STRINGER by Ward Just

STRINGER

By
Email this review

KIRKUS REVIEW

Shaded by austerity, this is a contained but eloquent cryptofable very much of and for our time and stepping just beyond it to a point where we seem to be continually at war -- for war simply grows like ""a tree."" And about Stringer, rarely amplified with another name, a loner, stealthy by instinct, remote, careful, who turned his back on his own ""history, the special persistent echo of small American towns, confident families, secure futures"" to join a civilian branch of the army, SAG, where with his closest friend Steinberg he performs secret missions fought with scopes adn sensors and bombs and codes and coordinates. To shorten the war if only by an hour. Just, who wrote Soldier of the Revolution (1970), is a flawlessly clean and precise writer even where he is teasing possibilities we only sense rather than fully identify -- it is a short, powerful book of a foreclosed future world where we can only play a waiting game between anonymity and annihilation.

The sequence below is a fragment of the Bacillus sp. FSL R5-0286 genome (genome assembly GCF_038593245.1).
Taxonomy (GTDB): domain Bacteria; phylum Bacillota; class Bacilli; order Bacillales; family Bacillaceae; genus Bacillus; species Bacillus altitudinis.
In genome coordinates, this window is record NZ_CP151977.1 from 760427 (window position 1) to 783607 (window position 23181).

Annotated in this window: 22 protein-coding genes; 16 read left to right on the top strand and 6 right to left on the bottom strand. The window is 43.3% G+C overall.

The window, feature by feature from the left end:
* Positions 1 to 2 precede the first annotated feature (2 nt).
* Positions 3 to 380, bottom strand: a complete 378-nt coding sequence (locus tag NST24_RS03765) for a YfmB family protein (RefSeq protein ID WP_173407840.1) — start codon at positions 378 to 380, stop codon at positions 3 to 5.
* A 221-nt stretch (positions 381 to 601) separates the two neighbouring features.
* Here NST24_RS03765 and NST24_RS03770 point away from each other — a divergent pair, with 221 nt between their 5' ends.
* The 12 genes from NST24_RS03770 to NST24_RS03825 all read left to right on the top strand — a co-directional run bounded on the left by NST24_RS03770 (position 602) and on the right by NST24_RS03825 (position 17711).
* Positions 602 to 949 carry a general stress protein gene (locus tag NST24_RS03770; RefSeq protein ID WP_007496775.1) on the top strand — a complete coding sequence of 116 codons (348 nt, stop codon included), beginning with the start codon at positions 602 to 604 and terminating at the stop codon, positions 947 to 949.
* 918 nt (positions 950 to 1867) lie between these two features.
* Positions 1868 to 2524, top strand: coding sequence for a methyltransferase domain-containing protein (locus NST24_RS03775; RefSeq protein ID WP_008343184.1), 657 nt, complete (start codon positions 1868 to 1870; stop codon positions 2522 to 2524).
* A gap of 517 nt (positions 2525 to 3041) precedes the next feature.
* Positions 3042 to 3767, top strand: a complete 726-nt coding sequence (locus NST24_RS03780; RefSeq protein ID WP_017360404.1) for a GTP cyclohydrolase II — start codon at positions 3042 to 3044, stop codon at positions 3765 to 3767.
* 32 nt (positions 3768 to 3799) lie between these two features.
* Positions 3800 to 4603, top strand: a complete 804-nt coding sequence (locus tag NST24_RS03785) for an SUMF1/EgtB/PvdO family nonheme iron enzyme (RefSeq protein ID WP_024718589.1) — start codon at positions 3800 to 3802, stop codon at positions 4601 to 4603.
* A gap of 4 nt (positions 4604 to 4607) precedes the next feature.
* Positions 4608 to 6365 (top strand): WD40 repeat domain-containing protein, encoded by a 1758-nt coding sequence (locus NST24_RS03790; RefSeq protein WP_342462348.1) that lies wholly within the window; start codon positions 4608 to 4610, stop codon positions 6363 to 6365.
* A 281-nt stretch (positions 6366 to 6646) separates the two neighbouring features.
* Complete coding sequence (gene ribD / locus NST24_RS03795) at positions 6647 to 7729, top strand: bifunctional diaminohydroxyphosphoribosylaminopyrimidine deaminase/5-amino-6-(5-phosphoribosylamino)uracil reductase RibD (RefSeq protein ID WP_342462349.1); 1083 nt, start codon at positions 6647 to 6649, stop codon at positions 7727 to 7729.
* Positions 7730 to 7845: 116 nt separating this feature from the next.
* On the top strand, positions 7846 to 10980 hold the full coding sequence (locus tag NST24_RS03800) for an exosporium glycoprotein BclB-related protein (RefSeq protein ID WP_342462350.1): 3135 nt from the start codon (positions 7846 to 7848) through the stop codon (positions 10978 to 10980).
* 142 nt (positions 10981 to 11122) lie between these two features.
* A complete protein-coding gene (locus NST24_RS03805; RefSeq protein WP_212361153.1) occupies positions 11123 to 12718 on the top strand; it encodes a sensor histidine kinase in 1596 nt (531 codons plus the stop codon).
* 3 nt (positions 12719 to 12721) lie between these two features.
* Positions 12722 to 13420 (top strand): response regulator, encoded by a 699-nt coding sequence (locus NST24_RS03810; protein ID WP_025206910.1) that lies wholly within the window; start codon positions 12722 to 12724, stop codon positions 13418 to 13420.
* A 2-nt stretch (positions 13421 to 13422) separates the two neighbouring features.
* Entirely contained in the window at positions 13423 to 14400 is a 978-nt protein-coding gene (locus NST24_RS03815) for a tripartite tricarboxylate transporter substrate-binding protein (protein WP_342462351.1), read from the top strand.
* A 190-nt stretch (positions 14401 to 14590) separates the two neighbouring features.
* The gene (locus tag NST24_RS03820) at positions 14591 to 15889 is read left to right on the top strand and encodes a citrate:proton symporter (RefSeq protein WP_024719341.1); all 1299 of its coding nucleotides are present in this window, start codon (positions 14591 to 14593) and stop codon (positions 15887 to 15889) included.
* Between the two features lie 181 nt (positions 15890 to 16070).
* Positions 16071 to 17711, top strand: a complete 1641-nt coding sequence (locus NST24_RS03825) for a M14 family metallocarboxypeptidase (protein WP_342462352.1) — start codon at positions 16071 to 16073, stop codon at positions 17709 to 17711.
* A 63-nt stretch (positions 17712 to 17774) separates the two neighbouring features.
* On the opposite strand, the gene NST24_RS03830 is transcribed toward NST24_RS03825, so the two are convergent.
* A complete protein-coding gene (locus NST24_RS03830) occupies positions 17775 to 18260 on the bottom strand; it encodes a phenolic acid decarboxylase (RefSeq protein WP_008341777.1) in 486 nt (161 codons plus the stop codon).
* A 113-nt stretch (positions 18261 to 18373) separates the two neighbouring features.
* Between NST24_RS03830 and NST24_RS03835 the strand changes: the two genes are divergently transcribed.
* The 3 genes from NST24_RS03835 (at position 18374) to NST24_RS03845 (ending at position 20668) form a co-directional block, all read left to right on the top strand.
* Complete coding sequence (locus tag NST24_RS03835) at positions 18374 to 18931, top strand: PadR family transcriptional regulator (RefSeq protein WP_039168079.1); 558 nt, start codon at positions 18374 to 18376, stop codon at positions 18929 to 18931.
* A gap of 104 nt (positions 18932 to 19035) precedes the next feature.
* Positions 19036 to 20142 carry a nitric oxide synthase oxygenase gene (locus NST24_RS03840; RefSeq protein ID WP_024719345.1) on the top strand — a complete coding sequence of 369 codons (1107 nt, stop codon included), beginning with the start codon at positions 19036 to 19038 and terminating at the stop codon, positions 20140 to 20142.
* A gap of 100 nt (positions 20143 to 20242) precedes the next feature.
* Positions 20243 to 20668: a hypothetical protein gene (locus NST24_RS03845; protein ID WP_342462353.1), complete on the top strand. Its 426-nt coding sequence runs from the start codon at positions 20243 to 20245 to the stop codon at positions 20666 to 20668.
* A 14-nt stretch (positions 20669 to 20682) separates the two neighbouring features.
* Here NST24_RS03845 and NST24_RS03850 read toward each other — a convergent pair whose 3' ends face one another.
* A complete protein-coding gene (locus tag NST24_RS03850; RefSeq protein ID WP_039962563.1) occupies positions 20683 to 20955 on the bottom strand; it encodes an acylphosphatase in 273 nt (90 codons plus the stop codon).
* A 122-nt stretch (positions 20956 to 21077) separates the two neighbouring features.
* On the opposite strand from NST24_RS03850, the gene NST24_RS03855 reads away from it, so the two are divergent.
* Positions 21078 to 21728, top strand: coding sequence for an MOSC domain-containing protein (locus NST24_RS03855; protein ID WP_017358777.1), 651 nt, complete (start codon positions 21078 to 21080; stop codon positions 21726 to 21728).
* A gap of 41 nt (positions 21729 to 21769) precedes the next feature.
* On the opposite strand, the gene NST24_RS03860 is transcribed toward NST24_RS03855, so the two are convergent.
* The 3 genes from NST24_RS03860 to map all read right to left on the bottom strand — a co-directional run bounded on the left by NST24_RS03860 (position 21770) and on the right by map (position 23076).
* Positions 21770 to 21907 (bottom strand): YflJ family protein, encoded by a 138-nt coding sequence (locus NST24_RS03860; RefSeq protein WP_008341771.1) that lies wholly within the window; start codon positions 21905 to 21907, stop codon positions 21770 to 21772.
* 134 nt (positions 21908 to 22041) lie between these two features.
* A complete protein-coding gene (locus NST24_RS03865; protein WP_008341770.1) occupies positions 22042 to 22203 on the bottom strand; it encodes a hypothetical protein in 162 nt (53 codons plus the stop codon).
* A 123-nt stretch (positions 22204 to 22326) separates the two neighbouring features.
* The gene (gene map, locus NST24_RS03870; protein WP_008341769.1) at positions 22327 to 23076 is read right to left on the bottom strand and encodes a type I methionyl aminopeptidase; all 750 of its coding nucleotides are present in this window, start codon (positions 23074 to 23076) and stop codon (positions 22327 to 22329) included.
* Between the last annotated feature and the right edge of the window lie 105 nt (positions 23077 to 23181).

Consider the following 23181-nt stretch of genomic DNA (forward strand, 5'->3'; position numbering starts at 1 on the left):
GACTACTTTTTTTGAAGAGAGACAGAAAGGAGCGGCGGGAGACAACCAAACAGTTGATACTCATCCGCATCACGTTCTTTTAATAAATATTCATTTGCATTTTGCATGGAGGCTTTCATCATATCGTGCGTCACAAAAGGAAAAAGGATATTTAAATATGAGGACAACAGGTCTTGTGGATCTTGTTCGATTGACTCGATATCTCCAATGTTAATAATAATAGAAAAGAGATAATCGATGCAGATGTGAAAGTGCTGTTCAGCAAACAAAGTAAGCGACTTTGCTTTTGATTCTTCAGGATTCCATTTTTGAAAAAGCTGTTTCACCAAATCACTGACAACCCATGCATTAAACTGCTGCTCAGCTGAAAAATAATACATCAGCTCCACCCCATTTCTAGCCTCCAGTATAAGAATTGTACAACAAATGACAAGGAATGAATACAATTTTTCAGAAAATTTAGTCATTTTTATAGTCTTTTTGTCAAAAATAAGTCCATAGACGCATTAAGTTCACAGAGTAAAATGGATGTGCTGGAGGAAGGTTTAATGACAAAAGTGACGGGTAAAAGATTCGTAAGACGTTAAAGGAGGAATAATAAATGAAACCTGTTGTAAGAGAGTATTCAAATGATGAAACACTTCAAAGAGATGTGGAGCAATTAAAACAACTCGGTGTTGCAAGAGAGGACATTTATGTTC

Pub Date: March 5th, 1974
Publisher: Little, Brown--A.M.P.